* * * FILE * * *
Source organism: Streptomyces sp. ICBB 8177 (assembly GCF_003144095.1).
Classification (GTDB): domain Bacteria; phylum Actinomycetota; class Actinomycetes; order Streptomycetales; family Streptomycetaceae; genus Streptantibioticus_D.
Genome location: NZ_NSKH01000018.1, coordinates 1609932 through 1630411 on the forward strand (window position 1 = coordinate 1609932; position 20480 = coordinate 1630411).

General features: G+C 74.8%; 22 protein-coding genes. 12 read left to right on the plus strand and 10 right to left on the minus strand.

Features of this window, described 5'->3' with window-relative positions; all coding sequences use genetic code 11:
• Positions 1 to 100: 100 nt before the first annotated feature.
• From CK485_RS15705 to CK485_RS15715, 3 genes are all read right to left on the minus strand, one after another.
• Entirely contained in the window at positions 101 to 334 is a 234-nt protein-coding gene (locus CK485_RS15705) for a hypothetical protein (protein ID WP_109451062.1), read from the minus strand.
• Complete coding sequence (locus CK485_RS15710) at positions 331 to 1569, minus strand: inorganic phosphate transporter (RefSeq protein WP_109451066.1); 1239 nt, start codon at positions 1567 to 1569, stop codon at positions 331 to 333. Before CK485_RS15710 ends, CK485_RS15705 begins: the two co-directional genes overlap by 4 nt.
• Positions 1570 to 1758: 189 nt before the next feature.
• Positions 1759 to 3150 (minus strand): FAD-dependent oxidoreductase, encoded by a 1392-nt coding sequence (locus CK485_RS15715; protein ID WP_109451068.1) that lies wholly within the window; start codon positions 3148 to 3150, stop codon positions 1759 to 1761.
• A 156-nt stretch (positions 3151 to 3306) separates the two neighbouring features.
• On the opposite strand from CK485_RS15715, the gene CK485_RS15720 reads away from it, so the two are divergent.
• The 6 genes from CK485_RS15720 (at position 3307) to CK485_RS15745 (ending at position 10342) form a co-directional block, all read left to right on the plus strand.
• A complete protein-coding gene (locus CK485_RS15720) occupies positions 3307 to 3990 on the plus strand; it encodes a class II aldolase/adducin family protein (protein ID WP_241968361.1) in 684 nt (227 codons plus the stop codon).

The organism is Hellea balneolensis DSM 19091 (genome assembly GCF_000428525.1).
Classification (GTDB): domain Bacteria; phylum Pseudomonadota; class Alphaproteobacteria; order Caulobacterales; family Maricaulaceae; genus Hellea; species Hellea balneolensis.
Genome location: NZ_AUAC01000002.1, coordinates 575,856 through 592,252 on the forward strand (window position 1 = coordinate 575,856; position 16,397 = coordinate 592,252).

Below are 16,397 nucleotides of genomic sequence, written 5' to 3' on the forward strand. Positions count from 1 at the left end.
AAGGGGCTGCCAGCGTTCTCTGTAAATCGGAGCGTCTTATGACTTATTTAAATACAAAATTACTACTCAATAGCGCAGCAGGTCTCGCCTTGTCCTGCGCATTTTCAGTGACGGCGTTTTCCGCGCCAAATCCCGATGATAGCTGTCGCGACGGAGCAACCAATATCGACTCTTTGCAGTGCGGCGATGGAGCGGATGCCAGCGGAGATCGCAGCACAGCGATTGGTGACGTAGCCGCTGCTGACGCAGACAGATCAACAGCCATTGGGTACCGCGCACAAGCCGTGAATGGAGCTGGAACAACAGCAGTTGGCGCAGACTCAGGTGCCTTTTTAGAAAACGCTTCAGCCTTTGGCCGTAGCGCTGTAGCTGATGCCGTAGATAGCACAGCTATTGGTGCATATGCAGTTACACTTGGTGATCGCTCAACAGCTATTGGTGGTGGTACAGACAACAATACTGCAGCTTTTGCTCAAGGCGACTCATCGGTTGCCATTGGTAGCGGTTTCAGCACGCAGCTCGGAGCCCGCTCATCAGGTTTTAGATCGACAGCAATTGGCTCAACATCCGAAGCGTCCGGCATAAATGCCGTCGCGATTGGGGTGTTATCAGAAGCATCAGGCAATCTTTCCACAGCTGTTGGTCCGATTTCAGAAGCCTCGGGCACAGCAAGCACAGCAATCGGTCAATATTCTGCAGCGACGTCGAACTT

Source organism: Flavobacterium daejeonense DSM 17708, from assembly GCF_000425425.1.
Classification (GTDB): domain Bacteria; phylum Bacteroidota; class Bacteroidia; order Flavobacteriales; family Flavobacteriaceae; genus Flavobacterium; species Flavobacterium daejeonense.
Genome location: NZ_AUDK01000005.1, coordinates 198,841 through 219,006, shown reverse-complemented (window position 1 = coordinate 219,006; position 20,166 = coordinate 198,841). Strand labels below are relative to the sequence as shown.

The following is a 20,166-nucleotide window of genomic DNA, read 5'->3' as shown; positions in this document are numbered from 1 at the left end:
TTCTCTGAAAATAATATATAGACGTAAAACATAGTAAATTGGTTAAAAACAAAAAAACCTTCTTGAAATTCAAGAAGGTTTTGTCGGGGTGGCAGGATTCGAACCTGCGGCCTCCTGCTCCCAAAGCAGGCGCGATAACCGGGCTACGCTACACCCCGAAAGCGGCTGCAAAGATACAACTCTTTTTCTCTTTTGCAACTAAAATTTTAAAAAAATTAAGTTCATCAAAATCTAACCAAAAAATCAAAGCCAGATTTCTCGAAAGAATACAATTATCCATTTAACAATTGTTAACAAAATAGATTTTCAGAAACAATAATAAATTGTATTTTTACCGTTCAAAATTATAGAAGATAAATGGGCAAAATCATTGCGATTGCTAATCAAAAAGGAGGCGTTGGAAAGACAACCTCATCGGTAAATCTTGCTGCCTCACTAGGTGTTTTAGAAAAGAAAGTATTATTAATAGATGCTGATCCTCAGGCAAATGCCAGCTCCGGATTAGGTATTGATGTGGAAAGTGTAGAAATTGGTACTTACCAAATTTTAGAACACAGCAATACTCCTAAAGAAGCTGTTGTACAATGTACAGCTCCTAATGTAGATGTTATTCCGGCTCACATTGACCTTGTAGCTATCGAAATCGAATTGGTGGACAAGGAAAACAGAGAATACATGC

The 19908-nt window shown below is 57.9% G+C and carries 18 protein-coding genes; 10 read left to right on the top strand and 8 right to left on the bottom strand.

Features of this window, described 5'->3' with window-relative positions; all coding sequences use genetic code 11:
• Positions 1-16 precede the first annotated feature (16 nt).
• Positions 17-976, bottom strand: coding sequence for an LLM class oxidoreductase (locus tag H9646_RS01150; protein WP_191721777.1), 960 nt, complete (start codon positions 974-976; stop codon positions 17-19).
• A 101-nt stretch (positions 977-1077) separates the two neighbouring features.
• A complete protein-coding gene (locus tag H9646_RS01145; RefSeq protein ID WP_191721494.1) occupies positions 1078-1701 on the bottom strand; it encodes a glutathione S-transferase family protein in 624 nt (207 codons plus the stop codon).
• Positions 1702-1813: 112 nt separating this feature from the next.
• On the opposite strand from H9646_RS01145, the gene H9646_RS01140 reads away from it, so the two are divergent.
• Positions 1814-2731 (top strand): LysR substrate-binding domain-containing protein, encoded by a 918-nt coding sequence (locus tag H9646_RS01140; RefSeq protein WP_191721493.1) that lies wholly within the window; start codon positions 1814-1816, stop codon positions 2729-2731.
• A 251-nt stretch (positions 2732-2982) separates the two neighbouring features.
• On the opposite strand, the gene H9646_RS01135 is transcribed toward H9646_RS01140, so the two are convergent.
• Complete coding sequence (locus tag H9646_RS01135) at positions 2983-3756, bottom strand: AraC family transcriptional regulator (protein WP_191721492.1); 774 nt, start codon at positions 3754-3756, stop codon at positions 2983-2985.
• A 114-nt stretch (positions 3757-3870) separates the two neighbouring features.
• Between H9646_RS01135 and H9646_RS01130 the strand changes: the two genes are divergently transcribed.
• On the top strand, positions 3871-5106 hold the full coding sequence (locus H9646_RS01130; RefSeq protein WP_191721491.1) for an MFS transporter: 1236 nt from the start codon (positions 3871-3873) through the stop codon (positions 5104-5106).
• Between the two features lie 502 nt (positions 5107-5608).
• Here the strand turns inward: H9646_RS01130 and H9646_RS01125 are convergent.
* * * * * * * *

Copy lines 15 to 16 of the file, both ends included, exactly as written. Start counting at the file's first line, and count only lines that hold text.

• A complete protein-coding gene (locus CK485_RS15720) occupies positions 3307 to 3990 on the plus strand; it encodes a class II aldolase/adducin family protein (protein ID WP_241968361.1) in 684 nt (227 codons plus the stop codon).

The organism is Hellea balneolensis DSM 19091 (genome assembly GCF_000428525.1).